5 Top Global Technology Giants Photo: Market Watch

Antitrust Laws: How 4 Global tech giants defend business practices in Congress

*Amazon, Alphabet (Google), Apple, Facebook’s Chief Executive Officers testify before US House Judiciary Committee’s Antitrust Sub-Committee over competition

*Legislators say tech companies are ‘too big and powerful’, accuse them of wielding influence in ‘destructive, harmful ways in order to expand’

Isola Moses | ConsumerConnect

The United States (US) Congress has said that consumers have increased their reliance on large technology companies over the last decade, and the reliance has been even greater during the novel Coronavirus (COVID-19) pandemic.

Interrogation of the tech giants said to be part of a probe into the competitive market landscape and antitrust law, and related areas, as hate speech and content moderation, economic inequality, privacy and data protection and even claims of political “bias” from President Donald Trump and his allies.

ConsumerConnect reports that many lawmakers in both dominant parties in the US Congress are worried that these tech companies are “too big and powerful”.

The Chief Executive Officers (CEOs) of Amazon, Alphabet (Google), Apple, and Facebook Wednesday, July 29, 2020, appeared to testify before the House Judiciary Committee’s Antitrust Sub-Committee to answer pointed questions from lawmakers.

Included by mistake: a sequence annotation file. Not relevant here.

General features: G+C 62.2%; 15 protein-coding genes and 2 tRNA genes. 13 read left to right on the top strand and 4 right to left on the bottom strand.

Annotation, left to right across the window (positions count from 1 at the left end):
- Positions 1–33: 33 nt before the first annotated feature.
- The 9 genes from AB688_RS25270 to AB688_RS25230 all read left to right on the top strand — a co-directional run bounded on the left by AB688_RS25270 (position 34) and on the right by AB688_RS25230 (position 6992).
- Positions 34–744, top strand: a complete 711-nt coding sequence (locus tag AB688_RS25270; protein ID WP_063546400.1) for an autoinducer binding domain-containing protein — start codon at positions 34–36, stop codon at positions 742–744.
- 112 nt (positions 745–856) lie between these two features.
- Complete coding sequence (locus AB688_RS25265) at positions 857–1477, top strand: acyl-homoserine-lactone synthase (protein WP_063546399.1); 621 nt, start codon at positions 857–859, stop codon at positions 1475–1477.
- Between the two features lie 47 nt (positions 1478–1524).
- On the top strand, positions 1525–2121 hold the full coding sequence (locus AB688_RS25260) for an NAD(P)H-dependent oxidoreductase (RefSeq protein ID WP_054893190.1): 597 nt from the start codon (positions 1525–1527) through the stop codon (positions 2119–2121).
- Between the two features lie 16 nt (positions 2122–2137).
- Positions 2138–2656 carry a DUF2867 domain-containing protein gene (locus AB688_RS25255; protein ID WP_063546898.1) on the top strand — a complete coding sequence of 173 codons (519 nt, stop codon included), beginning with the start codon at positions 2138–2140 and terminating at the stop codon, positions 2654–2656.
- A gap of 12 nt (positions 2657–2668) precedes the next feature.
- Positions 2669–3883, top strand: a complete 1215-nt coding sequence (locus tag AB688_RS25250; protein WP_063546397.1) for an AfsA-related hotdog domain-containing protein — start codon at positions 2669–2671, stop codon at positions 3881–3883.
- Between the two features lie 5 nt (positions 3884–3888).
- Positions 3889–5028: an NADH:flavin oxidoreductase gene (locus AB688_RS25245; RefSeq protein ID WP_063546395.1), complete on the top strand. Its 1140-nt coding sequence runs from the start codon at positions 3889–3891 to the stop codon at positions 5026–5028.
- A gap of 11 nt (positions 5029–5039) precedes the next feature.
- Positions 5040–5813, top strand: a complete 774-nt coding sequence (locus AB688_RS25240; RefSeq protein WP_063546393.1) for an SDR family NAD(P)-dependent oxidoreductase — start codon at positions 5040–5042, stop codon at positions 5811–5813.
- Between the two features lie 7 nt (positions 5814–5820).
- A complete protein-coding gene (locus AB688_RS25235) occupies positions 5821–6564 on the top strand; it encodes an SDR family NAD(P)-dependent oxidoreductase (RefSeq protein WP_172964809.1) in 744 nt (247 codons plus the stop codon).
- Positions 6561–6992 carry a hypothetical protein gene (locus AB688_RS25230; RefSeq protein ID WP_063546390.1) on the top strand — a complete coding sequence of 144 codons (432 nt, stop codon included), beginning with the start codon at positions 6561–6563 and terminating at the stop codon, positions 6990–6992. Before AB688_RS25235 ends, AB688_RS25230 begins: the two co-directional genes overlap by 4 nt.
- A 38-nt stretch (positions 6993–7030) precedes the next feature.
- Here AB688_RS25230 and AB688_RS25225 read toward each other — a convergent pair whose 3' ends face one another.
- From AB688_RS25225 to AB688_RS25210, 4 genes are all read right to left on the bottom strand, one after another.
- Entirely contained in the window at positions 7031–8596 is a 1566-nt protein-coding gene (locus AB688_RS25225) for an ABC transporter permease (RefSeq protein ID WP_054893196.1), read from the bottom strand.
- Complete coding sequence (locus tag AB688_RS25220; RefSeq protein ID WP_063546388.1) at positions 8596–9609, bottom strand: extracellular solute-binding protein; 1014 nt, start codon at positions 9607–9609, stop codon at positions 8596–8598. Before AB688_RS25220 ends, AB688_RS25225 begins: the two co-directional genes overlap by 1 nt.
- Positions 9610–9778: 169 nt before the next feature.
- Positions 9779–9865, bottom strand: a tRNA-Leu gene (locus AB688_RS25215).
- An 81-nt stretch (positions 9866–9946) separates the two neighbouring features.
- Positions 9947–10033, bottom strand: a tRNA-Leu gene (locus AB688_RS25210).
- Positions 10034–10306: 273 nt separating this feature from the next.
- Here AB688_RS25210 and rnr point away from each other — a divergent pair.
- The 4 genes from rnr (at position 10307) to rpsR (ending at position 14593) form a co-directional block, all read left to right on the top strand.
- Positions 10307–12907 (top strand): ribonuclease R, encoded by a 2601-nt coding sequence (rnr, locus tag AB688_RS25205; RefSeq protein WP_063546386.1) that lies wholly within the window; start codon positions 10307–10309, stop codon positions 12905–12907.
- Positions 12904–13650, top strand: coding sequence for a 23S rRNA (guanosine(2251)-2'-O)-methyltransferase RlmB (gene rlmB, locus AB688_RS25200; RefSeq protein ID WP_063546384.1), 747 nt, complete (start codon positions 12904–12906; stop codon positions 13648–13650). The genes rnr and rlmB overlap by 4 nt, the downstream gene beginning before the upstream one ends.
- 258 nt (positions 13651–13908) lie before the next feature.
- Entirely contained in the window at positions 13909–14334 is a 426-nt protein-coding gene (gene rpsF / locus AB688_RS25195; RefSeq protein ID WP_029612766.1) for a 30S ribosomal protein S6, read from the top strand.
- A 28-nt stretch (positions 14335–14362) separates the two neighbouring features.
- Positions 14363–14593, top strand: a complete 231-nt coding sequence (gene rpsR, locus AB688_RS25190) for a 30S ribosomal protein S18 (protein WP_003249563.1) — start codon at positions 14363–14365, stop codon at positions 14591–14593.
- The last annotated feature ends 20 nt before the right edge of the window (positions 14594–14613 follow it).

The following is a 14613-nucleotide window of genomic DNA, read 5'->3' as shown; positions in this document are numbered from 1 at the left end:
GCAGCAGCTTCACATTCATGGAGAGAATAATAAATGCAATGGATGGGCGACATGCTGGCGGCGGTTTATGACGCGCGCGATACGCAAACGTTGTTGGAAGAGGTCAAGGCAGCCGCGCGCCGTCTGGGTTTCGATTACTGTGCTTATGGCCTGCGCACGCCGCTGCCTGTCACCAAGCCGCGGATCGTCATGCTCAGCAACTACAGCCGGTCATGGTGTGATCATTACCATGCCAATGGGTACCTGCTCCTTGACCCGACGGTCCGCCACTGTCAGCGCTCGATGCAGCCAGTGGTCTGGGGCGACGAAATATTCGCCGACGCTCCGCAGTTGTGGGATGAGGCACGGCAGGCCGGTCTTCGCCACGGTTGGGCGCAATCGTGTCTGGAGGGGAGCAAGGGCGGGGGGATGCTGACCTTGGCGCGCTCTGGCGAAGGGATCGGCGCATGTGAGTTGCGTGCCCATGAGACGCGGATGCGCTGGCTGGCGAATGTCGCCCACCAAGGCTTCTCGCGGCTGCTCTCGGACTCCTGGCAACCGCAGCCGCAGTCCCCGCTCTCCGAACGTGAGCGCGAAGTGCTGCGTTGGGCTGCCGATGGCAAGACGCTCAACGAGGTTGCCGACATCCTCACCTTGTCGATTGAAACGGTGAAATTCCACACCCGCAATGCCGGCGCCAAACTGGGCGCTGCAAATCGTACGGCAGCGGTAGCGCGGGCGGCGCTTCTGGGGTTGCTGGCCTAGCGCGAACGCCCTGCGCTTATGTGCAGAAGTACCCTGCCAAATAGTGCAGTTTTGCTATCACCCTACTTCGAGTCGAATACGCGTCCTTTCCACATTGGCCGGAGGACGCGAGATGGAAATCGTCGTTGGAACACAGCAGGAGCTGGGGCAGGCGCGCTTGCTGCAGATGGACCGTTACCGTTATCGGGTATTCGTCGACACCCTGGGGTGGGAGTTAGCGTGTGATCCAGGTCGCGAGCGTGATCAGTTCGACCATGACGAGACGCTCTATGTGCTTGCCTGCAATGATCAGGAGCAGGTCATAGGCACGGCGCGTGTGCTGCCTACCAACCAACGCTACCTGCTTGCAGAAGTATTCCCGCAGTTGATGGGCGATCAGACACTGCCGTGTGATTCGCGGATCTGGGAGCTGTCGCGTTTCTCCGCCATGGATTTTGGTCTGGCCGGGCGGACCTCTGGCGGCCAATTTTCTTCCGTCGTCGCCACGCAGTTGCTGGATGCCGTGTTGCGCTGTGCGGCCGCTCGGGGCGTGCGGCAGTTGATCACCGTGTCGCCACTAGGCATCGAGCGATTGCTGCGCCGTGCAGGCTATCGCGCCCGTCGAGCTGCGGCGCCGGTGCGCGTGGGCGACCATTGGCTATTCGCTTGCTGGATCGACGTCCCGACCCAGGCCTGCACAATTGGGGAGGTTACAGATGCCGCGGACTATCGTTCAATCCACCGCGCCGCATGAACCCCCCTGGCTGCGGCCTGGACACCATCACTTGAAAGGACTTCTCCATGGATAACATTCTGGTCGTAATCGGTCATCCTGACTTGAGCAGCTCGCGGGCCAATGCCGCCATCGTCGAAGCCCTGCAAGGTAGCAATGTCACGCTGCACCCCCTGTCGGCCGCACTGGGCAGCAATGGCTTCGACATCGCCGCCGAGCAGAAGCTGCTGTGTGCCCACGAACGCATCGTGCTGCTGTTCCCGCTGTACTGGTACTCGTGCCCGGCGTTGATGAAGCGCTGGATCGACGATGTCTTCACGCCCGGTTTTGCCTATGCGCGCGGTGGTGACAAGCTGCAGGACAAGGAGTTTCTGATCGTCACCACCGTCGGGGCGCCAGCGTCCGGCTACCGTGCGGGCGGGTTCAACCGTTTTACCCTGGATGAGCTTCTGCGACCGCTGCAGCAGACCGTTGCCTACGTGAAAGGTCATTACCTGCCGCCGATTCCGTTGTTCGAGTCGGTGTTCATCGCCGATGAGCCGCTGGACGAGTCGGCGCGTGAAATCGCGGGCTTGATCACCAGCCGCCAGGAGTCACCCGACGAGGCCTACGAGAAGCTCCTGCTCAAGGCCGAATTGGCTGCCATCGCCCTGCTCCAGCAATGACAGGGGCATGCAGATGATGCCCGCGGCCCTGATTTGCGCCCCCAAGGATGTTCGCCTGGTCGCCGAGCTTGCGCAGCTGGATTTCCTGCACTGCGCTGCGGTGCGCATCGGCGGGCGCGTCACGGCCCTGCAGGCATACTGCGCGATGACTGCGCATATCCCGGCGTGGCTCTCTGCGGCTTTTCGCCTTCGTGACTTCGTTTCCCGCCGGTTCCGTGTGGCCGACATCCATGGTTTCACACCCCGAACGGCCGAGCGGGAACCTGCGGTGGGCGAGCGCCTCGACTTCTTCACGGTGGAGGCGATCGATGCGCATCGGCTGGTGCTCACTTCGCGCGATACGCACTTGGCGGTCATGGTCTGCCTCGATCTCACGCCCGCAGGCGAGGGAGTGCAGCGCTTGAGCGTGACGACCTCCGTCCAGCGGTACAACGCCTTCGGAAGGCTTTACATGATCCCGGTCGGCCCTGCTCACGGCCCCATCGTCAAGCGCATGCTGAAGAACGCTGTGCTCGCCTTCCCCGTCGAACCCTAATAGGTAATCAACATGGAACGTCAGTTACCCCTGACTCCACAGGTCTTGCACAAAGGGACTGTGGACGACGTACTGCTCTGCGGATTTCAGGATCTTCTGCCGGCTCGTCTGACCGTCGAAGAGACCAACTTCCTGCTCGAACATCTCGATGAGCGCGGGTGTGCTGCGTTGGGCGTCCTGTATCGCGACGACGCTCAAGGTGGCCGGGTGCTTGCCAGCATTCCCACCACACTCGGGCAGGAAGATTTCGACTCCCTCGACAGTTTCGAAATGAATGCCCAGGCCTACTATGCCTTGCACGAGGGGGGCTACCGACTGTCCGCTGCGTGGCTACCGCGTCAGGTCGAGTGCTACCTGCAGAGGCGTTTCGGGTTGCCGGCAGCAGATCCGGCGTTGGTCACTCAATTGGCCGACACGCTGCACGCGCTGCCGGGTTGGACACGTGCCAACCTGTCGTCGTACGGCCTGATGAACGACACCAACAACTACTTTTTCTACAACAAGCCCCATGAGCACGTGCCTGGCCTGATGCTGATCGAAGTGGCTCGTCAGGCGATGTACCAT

It was learnt that the company executives had testified before Congress in the past about privacy issues.

Nonetheless, Wednesday’s questioning focused mostly on the expanding role these firms have in consumers’ lives and whether that role has simply got too big in recent times.

Rep. David Cicilline (D-R.I.), Chairman of Sub-Committee, said of the engagement with the tech company CEOs: “Our founders would not bow before a king. Nor should we bow before the emperors of the online economy…. Simply put, they have too much power.

“Whether it’s through self-preferencing, predatory pricing, or requiring users to buy additional products, the dominant platforms have wielded their power in destructive, harmful ways in order to expand.”

Cicilline further stated that “prior to the COVID-19 pandemic, these corporations already stood out as titans in our economy.

“In the wake of COVID-19, however, they are likely to emerge stronger and more powerful than ever before.”

Republican Representative Jim Sensenbrenner, however, who countered his colleagues’ suggestion, struck a more moderate tone, saying, “being big is not inherently bad.

“Quite the opposite, in America you should be rewarded for success.”

Apple’s Tim Cook, Amazon’s Jeff Bezos, Alphabet’s Sundar Pichai, and Facebook’s Mark Zuckerberg all defended their respective business practices, and all declared that they have plenty of competition in the marketplace.

Referencing internal documents, the legislators, armed with background research, contended that the various companies’ internal documents sometimes tell a different story.

The lawmakers particularly challenged Zuckerberg on Facebook’s acquisition of rival Instagram, which is favoured by younger consumers.